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08. Christ - A Prince Amongst Satyagrahis

Buddha fearlessly carried the war into the enemy's camp and brought down on its knees an arrogant priest­hood. Christ drove out the money-changers from the temple of Jerusalem and drew down curses from Heaven upon the hypocrites and the pharisees. Both were for intensely direct action. But even as Buddha and Christ chastized they showed unmistakable gentleness and love behind every act of theirs. They would not raise a finger against their enemies, but would gladly surrender them­selves rather than the truth for which they lived. Buddha would have died resisting the priesthood, if the majesty of his love had not proved to be equal to the task of bending the priesthood. Christ died on the Cross with a crown of thorns on his head defying the might of a whole empire. And if I raise resistance of a non-violent character, I simply and humbly follow in the footsteps of the great teachers.

Young India, 12-5-1920

My reading of it {Bible) has clearly confirmed the opinion derived from a reading of the Hindu scriptures. Jesus mixed with the publicans and the sinners neither as dependent or as a patron. He mixed with them to serve and to convert them to a life of truthfulness and purity. But he wiped the dust off his feet of those places which did not listen to his word. I hold it to be my duty not to countenance a son who disgraces himself by a life of shame and vice. Enlightened non-co-operation is the expression of anguished love.... Would Jesus have accepted gifts from money-changers, taken from them scholarships for his friends, and advanced loans to them to ply their nefarious traffic? Was his denunciation of hypocrites, pharisees, and sadducees merely in word? Or did he not actually invite the people to beware of them and shun them?

Young India, 19-1-1921

The virtues of mercy, non-violence, love and truth in any man can be truly tested only when they are pitted against ruthlessness, violence, hate and untruth.

If this is true, then it is incorrect to say that Ahimsa is of no avail before a murderer. It can certainly be said that to experiment with Ahimsa in face of a murderer is to seek self-destruction. But this is the real test of Ahimsa. He who gets himself killed out of sheer help­lessness, however, can in nowise be said to have passed the test. He who when being kicked bears no anger against his murderer and even asks God to forgive him is truly non-violent. History relates this of Jesus Christ.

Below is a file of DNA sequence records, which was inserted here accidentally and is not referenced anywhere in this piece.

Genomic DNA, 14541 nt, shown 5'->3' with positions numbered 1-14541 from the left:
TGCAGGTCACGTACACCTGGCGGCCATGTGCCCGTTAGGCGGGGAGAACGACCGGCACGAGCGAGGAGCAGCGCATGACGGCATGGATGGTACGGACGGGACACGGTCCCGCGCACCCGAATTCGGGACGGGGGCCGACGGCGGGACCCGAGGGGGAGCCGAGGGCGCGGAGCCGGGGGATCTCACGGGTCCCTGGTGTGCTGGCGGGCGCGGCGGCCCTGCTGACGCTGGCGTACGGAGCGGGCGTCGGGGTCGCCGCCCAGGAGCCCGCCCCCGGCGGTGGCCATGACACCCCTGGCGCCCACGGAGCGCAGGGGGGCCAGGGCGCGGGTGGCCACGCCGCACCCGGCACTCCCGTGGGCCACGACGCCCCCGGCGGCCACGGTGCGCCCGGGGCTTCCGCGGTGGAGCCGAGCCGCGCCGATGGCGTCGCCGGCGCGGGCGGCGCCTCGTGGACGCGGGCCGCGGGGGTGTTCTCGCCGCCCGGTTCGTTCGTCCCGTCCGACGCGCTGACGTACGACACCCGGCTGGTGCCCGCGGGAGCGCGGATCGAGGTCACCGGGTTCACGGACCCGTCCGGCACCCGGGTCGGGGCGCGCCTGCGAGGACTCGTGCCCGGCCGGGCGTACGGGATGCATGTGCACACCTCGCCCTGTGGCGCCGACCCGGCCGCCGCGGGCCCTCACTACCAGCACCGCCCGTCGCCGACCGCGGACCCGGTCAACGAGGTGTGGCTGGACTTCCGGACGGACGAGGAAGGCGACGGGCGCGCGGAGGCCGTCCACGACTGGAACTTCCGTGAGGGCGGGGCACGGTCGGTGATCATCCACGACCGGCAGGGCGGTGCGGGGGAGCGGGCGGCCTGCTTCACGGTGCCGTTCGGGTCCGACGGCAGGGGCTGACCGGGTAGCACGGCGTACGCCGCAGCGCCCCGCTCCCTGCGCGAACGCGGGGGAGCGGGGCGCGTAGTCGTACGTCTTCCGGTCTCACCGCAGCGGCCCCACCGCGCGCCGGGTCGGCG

With His dying breath on his Cross he is reported to have said: "Father, forgive them, for they know not what they do."

Harijan, 28-4-1946

The theory is that an adequate appeal to the heart never fails. Seeming failure is not of the law of Satyagraha but of incompetence of the satyagrahi by what­ever cause induced. It may not be possible to give a complete historical instance. The name of Jesus at once comes to the lips. It is an instance of brilliant failure. And he has been acclaimed in the West as the prince of passive resisters. I showed years ago in South Africa that the adjective 'passive' was a misnomer, at least as applied to Jesus. He was the most active resister known perhaps to history. His was non-violence par excellence.

Harijan, 30-6-1946

Europe mistook the bold and brave resistance, full of wisdom, by Jesus of Nazareth for passive resistance, as if it was of the weak. As I read the New Testament for the first time, I detected no passivity, no weakness about Jesus as depicted in the four Gospels, and the meaning became clearer to me when I read Tolstoy's Harmony of the Gospels and his other kindred writings. Has not the West paid heavily in regarding Jesus as a passive resister? Christendom has been responsible for the wars which put to shame even those described in the Old Testament and other records, historical or semi-historical.

Harijan, 7-12-1947

Jesus as a Politician

Jesus, in my humble opinion, was a prince among politicians. He did render unto Caesar that which was Caesar's. He gave the devil his due. He never shunned him and is reported never once to have yielded to his incantations. The politics of his time consisted in se­curing the welfare of the people by teaching them not to be seduced by the trinkets of the priests and the pharisees. The latter then controlled and moulded the life of the people.

Freedom's Battle, p. 195, Ganesh & Co., Madras, 1921